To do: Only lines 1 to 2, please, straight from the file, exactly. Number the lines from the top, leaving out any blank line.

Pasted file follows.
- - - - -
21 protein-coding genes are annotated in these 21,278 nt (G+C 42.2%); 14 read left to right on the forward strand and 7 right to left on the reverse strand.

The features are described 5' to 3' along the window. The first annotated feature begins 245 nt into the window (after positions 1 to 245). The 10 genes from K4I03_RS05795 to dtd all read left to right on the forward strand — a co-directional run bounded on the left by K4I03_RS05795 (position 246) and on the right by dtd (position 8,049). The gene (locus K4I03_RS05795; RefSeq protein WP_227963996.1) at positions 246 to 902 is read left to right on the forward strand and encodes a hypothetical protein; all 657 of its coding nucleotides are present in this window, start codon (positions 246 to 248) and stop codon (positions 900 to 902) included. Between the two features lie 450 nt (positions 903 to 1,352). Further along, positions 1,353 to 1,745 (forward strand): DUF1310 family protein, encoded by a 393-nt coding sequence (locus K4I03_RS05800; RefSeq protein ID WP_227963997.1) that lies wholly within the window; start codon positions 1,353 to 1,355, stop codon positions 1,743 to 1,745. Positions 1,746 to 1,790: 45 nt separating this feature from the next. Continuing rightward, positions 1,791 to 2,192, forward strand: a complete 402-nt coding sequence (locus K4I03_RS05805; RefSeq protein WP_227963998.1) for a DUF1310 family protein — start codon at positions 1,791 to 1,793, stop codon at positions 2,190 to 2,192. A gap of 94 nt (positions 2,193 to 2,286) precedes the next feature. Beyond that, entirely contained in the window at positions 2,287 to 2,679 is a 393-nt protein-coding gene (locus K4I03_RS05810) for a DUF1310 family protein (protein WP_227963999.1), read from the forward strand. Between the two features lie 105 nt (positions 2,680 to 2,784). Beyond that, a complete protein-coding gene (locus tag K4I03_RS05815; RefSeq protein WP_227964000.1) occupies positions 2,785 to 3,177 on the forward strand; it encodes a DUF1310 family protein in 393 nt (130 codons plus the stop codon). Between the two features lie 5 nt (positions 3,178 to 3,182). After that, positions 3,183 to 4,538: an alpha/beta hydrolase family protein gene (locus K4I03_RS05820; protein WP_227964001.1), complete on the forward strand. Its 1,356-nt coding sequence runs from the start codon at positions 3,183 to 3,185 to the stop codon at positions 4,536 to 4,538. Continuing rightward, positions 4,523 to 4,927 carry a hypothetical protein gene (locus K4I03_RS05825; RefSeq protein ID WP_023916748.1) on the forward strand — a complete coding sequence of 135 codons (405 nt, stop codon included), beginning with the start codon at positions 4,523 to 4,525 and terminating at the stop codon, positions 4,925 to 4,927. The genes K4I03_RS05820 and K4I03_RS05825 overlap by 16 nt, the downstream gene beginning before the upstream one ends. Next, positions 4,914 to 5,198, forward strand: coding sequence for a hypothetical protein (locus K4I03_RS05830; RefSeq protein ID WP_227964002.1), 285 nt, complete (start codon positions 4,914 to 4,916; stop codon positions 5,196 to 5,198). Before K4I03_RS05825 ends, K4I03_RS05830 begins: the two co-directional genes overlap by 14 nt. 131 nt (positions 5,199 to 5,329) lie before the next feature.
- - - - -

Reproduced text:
21 protein-coding genes are annotated in these 21,278 nt (G+C 42.2%); 14 read left to right on the forward strand and 7 right to left on the reverse strand.

The features are described 5' to 3' along the window. The first annotated feature begins 245 nt into the window (after positions 1 to 245). The 10 genes from K4I03_RS05795 to dtd all read left to right on the forward strand — a co-directional run bounded on the left by K4I03_RS05795 (position 246) and on the right by dtd (position 8,049). The gene (locus K4I03_RS05795; RefSeq protein WP_227963996.1) at positions 246 to 902 is read left to right on the forward strand and encodes a hypothetical protein; all 657 of its coding nucleotides are present in this window, start codon (positions 246 to 248) and stop codon (positions 900 to 902) included. Between the two features lie 450 nt (positions 903 to 1,352). Further along, positions 1,353 to 1,745 (forward strand): DUF1310 family protein, encoded by a 393-nt coding sequence (locus K4I03_RS05800; RefSeq protein ID WP_227963997.1) that lies wholly within the window; start codon positions 1,353 to 1,355, stop codon positions 1,743 to 1,745. Positions 1,746 to 1,790: 45 nt separating this feature from the next. Continuing rightward, positions 1,791 to 2,192, forward strand: a complete 402-nt coding sequence (locus K4I03_RS05805; RefSeq protein WP_227963998.1) for a DUF1310 family protein — start codon at positions 1,791 to 1,793, stop codon at positions 2,190 to 2,192. A gap of 94 nt (positions 2,193 to 2,286) precedes the next feature. Beyond that, entirely contained in the window at positions 2,287 to 2,679 is a 393-nt protein-coding gene (locus K4I03_RS05810) for a DUF1310 family protein (protein WP_227963999.1), read from the forward strand. Between the two features lie 105 nt (positions 2,680 to 2,784). Beyond that, a complete protein-coding gene (locus tag K4I03_RS05815; RefSeq protein WP_227964000.1) occupies positions 2,785 to 3,177 on the forward strand; it encodes a DUF1310 family protein in 393 nt (130 codons plus the stop codon). Between the two features lie 5 nt (positions 3,178 to 3,182). After that, positions 3,183 to 4,538: an alpha/beta hydrolase family protein gene (locus K4I03_RS05820; protein WP_227964001.1), complete on the forward strand. Its 1,356-nt coding sequence runs from the start codon at positions 3,183 to 3,185 to the stop codon at positions 4,536 to 4,538. Continuing rightward, positions 4,523 to 4,927 carry a hypothetical protein gene (locus K4I03_RS05825; RefSeq protein ID WP_023916748.1) on the forward strand — a complete coding sequence of 135 codons (405 nt, stop codon included), beginning with the start codon at positions 4,523 to 4,525 and terminating at the stop codon, positions 4,925 to 4,927. The genes K4I03_RS05820 and K4I03_RS05825 overlap by 16 nt, the downstream gene beginning before the upstream one ends. Next, positions 4,914 to 5,198, forward strand: coding sequence for a hypothetical protein (locus K4I03_RS05830; RefSeq protein ID WP_227964002.1), 285 nt, complete (start codon positions 4,914 to 4,916; stop codon positions 5,196 to 5,198). Before K4I03_RS05825 ends, K4I03_RS05830 begins: the two co-directional genes overlap by 14 nt. 131 nt (positions 5,199 to 5,329) lie before the next feature.